Posts Tagged ‘関憲太郎


Tochigi top of the tree

I didn’t plan my trip properly but was very impressed on my visit to Tochigi; a club that seems to have a much greater sense of direction than I do…


My old P.E. teacher always used to say, “Fail to prepare and prepare to fail”, and it turns out I really should have listened more in school. 

Last Sunday morning I was up bright and early to go and check out the surprise early leaders of J2, Tochigi SC.

Having initially intended to go to the game with a friend (who cancelled the night before) I hadn’t done anything in the way of planning, and set off half-asleep for Tochigi station.

The more eagle-eyed among you will have noticed my error: Tochigi, of course, play nowhere near Tochigi station, they actually play close to (well, a fairly substantial bus journey from) Utsunomiya station.

Anyhow, while sleep-walking my way to Shinnakano I was blissfully unaware of this. As I got closer to my destination I did start to wonder why there weren’t many people on the train (except for an Indonesian guy who chatted me up and asked for my number on the way to Itakuratoyodaimae), but seeing as it was still a good few hours before kick-off I wasn’t too worried.

My first attempts to research where the team played only came after I’d got off at Tochigi, and a quick check online and a plea on twitter soon had me on my way.

Thankfully, despite my error, I still made it to the wonderful Tochigi Green Stadium before kick-off, and was even honoured with a personal escort to the press entrance (who radio-ed through that there was a “gaijin free-writer” trying to get in. I nearly joked that I was actually a gaikokujin but didn’t know how long I’d have to be walking with him so resisted the urge).

Although I’d aimed to arrive an hour-and-a-half earlier I still had a little time to soak up the atmosphere, and enjoyed a bit of banter with the fans behind the goal in the home end before bumping into (a hot and sweaty) Kazu as he came off after the warm-up.

I also had a chat with my friend from Yokohama FC who said he was there because the team hadn’t been doing so well lately and that he might be needed after the game to apologise to and appease the fans if they lost again.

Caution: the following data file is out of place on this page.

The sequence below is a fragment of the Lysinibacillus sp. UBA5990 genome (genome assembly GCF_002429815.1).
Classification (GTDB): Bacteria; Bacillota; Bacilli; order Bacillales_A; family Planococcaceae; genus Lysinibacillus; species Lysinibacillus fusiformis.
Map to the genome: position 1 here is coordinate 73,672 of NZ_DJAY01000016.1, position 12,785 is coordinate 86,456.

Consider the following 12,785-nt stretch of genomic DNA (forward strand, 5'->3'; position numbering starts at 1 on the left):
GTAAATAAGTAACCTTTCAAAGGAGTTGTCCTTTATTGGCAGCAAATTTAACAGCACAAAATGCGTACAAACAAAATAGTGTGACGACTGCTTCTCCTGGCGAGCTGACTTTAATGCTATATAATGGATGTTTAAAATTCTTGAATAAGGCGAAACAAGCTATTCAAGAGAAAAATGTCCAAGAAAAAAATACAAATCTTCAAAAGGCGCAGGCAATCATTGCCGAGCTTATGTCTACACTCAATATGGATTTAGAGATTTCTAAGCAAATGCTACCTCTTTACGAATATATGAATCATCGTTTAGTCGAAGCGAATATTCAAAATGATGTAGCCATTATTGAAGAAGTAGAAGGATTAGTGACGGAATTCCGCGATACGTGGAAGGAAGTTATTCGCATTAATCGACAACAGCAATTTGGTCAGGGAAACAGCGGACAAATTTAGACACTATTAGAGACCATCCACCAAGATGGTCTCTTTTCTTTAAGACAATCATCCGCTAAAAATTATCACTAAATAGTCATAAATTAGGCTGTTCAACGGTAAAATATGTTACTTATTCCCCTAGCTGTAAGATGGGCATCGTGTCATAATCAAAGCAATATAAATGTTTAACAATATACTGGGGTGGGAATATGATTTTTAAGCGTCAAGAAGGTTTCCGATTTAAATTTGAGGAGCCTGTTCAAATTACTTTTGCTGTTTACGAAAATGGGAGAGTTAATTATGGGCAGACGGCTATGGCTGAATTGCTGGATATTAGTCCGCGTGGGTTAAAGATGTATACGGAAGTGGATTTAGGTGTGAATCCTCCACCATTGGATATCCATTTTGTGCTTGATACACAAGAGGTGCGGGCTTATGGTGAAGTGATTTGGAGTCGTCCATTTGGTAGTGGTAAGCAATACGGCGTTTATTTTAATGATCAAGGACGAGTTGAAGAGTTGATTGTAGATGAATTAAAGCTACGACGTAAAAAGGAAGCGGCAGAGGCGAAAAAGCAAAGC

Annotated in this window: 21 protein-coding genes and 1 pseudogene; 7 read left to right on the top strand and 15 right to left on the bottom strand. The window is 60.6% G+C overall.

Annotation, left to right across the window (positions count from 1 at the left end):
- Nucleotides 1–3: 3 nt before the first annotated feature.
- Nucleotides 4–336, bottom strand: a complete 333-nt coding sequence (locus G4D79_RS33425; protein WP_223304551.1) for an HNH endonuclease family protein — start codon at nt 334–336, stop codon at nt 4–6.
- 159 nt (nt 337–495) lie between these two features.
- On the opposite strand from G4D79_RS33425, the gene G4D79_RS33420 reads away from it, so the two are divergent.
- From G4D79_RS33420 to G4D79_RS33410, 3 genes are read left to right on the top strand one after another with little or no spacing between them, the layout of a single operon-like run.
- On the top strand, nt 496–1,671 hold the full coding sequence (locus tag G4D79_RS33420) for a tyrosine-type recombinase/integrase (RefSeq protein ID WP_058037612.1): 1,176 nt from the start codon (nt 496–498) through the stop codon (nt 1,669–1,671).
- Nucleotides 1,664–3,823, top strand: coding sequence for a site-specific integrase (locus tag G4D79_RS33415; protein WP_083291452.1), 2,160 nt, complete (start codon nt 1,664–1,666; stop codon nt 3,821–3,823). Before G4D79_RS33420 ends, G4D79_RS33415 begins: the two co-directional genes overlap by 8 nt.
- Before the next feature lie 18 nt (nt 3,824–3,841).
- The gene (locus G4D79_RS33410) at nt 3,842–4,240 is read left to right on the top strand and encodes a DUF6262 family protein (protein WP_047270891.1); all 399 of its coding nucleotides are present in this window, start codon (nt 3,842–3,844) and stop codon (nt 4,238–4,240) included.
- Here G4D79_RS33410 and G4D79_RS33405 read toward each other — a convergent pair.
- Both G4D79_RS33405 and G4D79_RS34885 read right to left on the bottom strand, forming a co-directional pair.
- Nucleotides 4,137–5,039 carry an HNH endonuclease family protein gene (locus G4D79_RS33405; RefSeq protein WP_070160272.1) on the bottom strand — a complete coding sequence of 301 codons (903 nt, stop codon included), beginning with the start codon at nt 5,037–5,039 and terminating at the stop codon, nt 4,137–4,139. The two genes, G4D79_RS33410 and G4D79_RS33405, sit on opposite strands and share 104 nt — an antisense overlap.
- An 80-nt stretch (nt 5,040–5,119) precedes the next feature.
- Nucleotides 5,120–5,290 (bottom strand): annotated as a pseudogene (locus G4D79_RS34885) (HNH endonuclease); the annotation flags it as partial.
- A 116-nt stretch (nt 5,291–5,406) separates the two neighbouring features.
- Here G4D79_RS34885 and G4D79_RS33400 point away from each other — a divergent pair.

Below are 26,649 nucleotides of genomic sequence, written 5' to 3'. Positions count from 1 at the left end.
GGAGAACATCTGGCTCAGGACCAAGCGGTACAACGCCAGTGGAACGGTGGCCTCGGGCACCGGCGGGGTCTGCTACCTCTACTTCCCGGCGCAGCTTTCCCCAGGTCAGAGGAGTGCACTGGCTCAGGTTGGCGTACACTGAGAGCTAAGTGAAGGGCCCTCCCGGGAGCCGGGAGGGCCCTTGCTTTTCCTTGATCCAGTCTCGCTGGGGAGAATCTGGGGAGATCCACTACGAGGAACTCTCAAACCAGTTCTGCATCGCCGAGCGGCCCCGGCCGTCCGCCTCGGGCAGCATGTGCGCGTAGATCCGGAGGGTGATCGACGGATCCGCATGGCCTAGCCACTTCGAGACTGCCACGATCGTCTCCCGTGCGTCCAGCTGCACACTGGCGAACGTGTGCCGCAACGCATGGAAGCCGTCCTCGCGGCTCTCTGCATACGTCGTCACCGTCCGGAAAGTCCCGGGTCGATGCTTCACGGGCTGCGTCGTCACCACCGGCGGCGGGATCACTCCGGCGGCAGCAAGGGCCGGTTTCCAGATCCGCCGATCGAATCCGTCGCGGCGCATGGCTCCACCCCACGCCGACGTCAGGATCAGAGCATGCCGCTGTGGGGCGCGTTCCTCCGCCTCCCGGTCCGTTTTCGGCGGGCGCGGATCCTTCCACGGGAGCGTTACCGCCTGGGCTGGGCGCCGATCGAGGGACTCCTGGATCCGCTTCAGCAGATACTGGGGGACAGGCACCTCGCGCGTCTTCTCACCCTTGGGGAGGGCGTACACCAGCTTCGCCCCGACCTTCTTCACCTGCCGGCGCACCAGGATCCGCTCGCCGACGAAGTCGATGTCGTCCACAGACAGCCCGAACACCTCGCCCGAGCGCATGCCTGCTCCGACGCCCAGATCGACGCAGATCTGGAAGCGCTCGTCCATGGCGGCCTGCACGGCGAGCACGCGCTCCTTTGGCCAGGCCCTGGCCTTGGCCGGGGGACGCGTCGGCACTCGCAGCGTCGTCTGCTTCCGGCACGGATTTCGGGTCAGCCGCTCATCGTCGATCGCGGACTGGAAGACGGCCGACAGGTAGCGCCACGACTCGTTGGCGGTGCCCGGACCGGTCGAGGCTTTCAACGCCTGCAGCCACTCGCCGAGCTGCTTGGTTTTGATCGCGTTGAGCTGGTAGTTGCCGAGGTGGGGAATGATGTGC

Thankfully there were no major problems, although within seconds of me taking my seat things didn’t look too promising for him, as young centre-back Park Tae-hong headed a cross from the right-wing past a stranded Kentaro Seki and into his own net.  

The goalkeeper at the other end, Hiroyuki Takeda, had a much better start to the afternoon, and reacted well on several occasions to keep the home side in front.

The last time I had seen Tochigi in action was back in 2009 when they were in a completely different situation and were rooted to the bottom of J2. I was impressed with the energy and positive play of the rejuvenated side, with them looking to break as soon as they were in possession. Their enthusiasm to get forward did mean that decisions were often rushed though, and there was a fairly high turnover of possession.

On occasion it would have made sense for them to just keep the ball and slow down the pace a little, although for the neutral such a gung-ho approach made for a far more exciting game.

Their vulnerability on the counter-attack was eventually taken advantage of when Yokohama sub Yosuke Nozaki won the away side a penalty after a great run down the left wing shortly after coming on at half-time.

The injection of his creativity certainly livened up a fairly ordinary Yokohama side, but Tochigi continued to buzz around the pitch and their winner, a Hirofumi Watanabe header in the 74th minute, was richly deserved.

It is still very early in the season and as injuries come into play and teams become familiar with Tochigi’s style they will certainly have to improve to make a real push for J1.

If they can maintain this level of performance they do have the potential to mount a serious challenge though, and they certainly have a clear idea of where they are aiming for. Which is a lot more than can be said for me.

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May 2023